Once I lift my camera and start taking photographs, this prompts others to take notice and start snapping shots. I have determined that picture taking is definitely an STD – a socially transmitted disease.
Next, I passed Henri Bendel, an eclectic department store I used to shop at regularly when I was fit and made an effort with my appearance.
As I glanced at my reflection and shuddered, it dawned on me that I probably have not set a toe in there in twenty years.
Other pictures I shot in the area included Trump Tower shooting stars, and Fendi’s odd belt buckle celebration of the season.
Maybe this is a subliminal message to shoppers to loosen up?
Then, there are the monuments to expensive jewelry that Marilyn Monroe memorably sang about in Diamonds are a Girl’s Best Friend from Gentlemen Prefer Blonds:
Talk to me Harry Winston.
Tell me all about it!
Finally I reached 58th Street and Fifth Avenue, Bergdorf Goodman and this year’s version of (to get Moulin Rouge! here) their Spectacular, Spectacular.
If there is only one set of holiday display windows to see in New York City, I suggest flipping a coin between Barney’s and Bergdorf’s but this year, Bergdorf’s is in a league of their own — miles ahead of the rest of the pack and that includes Barney’s. Bergdorf’s theme is Carnival of the Animals. Couture fashion combined with antiques and exquisite set design worthy of a Tony award. Bergdorf’s windows are opulent, elegant, imaginative and simply breathtaking – across the board A+; must-see I Love New York-style extravaganza. These pictures are anemic offerings.
As I headed east to Barney’s on Madison Avenue at 61st Street, I was still feeling high from Bergdorf’s production, but I could hear the Lady Gaga music and I was again feeling excited. I knew Barney’s had recently opened Gaga’s Workshop, but I didn’t realize that it would consume every display window.
I did not find it particularly holiday-themed and thought it could have worked just as well in March or July. It was imaginative and I do find her entertaining, but I was not knocked out. It would have been very disturbing to me when I was a small fry. I am sure I would have been haunted until age thirty by the naked hair-covered version of her lying on a hairy chaise.
Still, overall, I’d rate it A-.
Following Barney’s I walked further east to Bloomingdale’s. Their display is kid-proof, but when compared to this year’s family-friendly titans, Macy’s and Lord & Taylor, rather dull.
One novel aspect of Bloomingdale’s is an interactive component where you hit a button and a camera takes a photograph of you that appears on their Facebook page. Personally, I think I’d rather appear on the FBI’s Ten Most Wanted List, but that’s just me. Bloomie’s rating B.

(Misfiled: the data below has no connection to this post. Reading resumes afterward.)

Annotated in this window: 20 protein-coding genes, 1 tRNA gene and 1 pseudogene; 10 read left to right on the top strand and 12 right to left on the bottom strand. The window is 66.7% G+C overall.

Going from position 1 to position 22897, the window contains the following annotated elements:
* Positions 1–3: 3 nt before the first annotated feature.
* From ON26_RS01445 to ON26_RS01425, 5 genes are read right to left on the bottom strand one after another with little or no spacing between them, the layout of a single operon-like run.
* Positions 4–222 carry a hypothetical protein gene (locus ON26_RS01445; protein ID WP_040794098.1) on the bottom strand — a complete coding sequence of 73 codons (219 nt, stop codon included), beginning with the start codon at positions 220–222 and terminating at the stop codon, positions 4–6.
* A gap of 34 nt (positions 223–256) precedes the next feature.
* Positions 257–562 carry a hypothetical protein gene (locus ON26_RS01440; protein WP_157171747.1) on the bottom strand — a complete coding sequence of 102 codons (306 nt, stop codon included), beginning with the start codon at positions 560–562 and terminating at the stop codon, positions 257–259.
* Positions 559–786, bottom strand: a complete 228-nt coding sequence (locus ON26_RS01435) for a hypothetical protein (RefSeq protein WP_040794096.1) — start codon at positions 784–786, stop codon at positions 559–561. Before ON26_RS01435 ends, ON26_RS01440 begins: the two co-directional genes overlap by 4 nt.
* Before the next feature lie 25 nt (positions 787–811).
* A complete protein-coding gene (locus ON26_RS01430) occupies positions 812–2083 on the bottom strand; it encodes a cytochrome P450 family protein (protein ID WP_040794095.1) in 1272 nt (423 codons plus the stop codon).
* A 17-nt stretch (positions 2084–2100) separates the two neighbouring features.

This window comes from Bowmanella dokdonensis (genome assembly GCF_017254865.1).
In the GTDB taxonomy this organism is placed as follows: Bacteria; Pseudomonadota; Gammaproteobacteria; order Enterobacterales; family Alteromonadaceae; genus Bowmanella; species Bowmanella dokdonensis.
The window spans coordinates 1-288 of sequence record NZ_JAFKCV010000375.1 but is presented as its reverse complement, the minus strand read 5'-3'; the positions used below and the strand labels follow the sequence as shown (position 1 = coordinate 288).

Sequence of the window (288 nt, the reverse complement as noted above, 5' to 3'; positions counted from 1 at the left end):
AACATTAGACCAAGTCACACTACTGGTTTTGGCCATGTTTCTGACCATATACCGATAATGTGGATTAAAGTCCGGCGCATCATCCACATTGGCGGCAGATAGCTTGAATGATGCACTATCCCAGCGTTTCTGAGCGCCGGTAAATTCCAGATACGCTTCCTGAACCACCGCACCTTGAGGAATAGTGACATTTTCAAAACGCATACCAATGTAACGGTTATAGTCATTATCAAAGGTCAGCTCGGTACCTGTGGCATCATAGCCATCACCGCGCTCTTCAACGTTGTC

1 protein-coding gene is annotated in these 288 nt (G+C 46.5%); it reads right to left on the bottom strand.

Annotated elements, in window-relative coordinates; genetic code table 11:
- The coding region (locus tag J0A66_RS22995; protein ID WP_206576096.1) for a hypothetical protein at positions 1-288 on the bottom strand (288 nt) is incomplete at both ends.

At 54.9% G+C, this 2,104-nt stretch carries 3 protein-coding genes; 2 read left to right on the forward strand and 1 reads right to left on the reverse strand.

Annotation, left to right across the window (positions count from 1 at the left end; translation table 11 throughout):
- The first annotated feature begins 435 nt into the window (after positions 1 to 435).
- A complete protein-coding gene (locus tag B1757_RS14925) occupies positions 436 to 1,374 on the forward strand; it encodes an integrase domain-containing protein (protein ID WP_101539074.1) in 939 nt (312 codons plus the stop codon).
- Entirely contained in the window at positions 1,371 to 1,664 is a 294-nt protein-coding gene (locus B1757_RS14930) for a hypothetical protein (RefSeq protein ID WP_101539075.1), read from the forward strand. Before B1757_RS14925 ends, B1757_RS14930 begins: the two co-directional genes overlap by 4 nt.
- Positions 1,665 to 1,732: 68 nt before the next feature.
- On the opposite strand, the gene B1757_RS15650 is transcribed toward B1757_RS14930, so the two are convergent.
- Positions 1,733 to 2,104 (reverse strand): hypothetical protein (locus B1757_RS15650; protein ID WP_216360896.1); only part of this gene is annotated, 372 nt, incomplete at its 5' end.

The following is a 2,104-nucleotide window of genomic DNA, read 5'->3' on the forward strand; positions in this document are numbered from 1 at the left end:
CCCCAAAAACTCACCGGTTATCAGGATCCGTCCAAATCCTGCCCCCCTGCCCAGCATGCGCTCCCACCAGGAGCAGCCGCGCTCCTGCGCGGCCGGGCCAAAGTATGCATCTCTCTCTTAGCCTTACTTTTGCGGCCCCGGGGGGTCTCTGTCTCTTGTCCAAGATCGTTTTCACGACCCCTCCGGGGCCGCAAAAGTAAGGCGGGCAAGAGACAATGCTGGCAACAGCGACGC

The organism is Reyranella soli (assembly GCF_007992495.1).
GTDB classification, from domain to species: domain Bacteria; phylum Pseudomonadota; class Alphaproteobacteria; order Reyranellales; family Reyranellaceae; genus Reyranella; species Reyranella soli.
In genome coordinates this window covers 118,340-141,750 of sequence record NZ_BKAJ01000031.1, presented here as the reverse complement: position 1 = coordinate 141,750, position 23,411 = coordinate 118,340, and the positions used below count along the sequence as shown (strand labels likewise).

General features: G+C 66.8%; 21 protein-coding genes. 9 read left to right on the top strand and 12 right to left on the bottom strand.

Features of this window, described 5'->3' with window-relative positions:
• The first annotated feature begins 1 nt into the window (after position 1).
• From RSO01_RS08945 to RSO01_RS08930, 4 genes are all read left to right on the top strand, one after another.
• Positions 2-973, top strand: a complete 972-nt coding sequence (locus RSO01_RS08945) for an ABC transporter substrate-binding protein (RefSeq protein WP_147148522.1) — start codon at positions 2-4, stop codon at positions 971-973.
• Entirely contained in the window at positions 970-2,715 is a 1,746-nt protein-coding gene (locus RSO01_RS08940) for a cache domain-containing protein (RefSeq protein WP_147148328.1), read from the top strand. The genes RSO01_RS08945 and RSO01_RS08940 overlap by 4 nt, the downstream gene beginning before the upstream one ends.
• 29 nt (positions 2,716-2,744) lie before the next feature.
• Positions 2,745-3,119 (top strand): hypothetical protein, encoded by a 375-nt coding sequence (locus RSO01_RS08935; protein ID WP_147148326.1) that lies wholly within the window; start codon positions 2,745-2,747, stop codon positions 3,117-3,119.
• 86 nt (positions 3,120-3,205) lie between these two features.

Although by now I was developing blisters on my left foot that were about the size of Donner and Blitzen, I continued with my hike in the hope I might see other sites worth sharing here. It came as no surprise that Bergdorf Goodman’s men store offered more novel displays.
As I walked west on Central Park South, I encountered the Columbus Circle Holiday Market.
Surely, Santa was somewhere in this candy cane colored shopping megalopolis, if you had the mental fortitude I lacked to make your way through the maze of stands and the dense crowds.
If there was a sign giving directions to Santa, I missed it.
The hour was approaching eleven thirty and I did not feel like walking over to Broadway to catch a bus or subway to my Upper West Side abode, but I was also too cheap to spring for a taxi. Therefore, I just continued to hoof my way up Central Park West with visions of liquefied juniper berries dancing in my head. A few blocks north of the Columbus Circle Holiday Market, I noticed these feet.
Then, I looked up at the owner of those feet, a very familiar cheery looking guy sitting on a park bench. I thought I might be hallucinating. To see if he was real, I approached him.
Me: May I photograph you for my blog?
Very Familiar Looking Cheery Guy: Sure.
Me: Um … What’s your name?
Very Familiar Looking Cheery Guy: Let’s not go there.
Me: Can I call you Nick?
I took his picture.
Yes Lucinda, Adelaide, Hiawatha, and even you, Virginia, there is a … “Nick”.